The mini-Budget included a pledge to raise the threshold for paying stamp duty in England to £250,000, while for first-time buyers it will be £425,000.

In Scotland, stamp duty was replaced with a Land and Buildings Transaction Tax (LBTT) in 2015.

The current LBTT rate is 2% on purchases between £145,001 to £250,000, and 5% on properties costing £250,001 to £325,000.

As with income tax changes, the impact on Scotland will depend on decisions made by the Scottish Government.

However, Finance Secretary John Swinney warned the Budget measures risked “inflating an already booming housing market”.

He added: “On Land and Buildings Transaction Tax and on Scottish income tax, the Scottish Government will set out its plans as part of the normal budget process.”

3. What happens to Holyrood’s budget?

Deputy First Minister John Swinney

The decisions taken by the UK Government in relation to income tax and stamp duty will not directly affect Scotland but will alter the devolved grant.

Scotland’s budget has been squeezed in recent months with higher-then-expected pay deals for public sector workers, due to inflation and the cost of living crisis.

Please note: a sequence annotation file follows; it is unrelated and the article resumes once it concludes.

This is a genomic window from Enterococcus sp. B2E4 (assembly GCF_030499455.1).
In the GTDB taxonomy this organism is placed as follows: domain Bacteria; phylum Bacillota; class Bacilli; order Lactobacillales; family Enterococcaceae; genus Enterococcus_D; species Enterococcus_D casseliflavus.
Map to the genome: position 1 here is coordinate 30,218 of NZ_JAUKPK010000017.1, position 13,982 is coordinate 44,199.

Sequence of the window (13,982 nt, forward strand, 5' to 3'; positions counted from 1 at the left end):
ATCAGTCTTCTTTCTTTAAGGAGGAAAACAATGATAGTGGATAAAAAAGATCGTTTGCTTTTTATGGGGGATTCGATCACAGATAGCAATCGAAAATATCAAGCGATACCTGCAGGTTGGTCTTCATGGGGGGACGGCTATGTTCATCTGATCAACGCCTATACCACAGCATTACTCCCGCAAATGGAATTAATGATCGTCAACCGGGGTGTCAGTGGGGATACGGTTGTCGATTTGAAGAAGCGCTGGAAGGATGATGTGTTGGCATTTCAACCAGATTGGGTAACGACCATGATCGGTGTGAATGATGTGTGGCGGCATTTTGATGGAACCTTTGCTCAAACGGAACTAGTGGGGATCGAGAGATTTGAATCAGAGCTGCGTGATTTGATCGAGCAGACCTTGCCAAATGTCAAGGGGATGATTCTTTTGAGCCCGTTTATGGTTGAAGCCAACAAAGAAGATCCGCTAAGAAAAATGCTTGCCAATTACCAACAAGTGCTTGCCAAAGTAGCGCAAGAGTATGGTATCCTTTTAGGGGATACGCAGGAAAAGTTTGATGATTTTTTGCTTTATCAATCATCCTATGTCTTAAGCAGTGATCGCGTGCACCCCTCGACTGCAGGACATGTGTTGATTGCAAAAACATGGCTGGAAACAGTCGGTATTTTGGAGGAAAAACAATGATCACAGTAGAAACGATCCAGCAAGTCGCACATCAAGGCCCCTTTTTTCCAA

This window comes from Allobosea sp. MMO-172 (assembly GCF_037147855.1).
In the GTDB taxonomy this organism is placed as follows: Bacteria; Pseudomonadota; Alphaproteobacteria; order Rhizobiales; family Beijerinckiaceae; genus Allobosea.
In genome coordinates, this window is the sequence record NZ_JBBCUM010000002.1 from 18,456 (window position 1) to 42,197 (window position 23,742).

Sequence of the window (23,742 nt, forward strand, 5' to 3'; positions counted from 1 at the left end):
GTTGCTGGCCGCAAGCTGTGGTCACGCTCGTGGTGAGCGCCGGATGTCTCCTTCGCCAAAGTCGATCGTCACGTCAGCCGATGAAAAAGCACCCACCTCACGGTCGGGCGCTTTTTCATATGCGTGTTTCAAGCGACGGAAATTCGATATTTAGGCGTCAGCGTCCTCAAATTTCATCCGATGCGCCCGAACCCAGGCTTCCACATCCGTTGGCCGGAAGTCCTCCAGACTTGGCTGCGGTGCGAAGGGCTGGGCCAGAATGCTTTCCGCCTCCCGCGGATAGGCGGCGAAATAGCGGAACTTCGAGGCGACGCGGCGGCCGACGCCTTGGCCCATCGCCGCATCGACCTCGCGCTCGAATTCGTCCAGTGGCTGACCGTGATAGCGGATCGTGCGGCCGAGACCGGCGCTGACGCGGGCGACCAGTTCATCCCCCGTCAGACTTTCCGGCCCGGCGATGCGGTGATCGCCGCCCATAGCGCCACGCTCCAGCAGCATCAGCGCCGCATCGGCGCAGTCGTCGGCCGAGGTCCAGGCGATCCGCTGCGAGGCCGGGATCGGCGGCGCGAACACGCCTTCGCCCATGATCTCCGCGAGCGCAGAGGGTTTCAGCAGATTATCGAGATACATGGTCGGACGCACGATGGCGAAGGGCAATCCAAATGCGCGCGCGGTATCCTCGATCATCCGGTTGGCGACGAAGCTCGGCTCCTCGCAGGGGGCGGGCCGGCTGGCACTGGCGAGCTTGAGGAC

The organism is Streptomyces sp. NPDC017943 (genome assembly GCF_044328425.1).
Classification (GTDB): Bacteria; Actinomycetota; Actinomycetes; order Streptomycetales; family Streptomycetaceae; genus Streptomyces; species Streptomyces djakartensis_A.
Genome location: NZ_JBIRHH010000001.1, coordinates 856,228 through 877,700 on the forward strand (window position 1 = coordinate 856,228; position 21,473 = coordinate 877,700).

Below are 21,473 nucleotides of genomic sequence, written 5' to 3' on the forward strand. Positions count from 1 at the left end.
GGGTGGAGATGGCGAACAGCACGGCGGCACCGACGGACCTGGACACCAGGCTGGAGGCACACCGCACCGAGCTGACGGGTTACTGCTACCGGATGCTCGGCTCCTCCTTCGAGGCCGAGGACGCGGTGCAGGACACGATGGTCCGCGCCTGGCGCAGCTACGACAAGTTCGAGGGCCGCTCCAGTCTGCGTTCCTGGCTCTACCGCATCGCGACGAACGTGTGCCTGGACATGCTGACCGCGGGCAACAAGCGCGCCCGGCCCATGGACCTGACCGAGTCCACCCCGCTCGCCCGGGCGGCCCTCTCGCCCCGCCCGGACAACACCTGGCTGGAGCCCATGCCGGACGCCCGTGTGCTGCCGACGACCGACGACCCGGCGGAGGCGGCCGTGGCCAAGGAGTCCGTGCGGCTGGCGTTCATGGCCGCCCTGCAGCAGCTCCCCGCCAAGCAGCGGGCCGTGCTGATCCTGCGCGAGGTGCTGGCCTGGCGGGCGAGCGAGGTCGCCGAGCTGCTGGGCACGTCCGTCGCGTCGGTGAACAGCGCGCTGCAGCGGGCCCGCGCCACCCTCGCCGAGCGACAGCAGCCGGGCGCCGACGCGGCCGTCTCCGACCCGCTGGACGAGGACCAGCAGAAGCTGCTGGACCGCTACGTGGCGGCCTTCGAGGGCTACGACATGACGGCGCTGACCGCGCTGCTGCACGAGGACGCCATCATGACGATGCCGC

The Tories said the changes would mean the Scottish Government receives more than £600m over the three-year 2021 spending review period.

However, Mr Swinney said: “Because of inflation, the Scottish Government’s budget is worth £1.7 billion less than it was when we set it in December, yet the chancellor has refused to provide a single additional penny for public services or increase public sector pay.

“We are doing everything within our power to support people, public services and the economy, but these efforts are under threat by a reckless UK Government beginning a new, and dangerous race to the bottom.”

4. Will Scotland get new ‘investment zones’?

Chancellor Kwasi Kwarteng.

The UK Government said it would look to work with the Scottish Government and local authorities to set up radical sounding low-tax “investment zones” in specific sites across the UK.

Each zone will offer “generous, targeted and time limited tax cuts” for businesses and “liberalised planning rules” to release more land for housing and commercial schemes.

The Westminster government said these would be hubs for growth, encouraging investment in new shopping centres, restaurants, apartments and offices, and creating thriving new communities.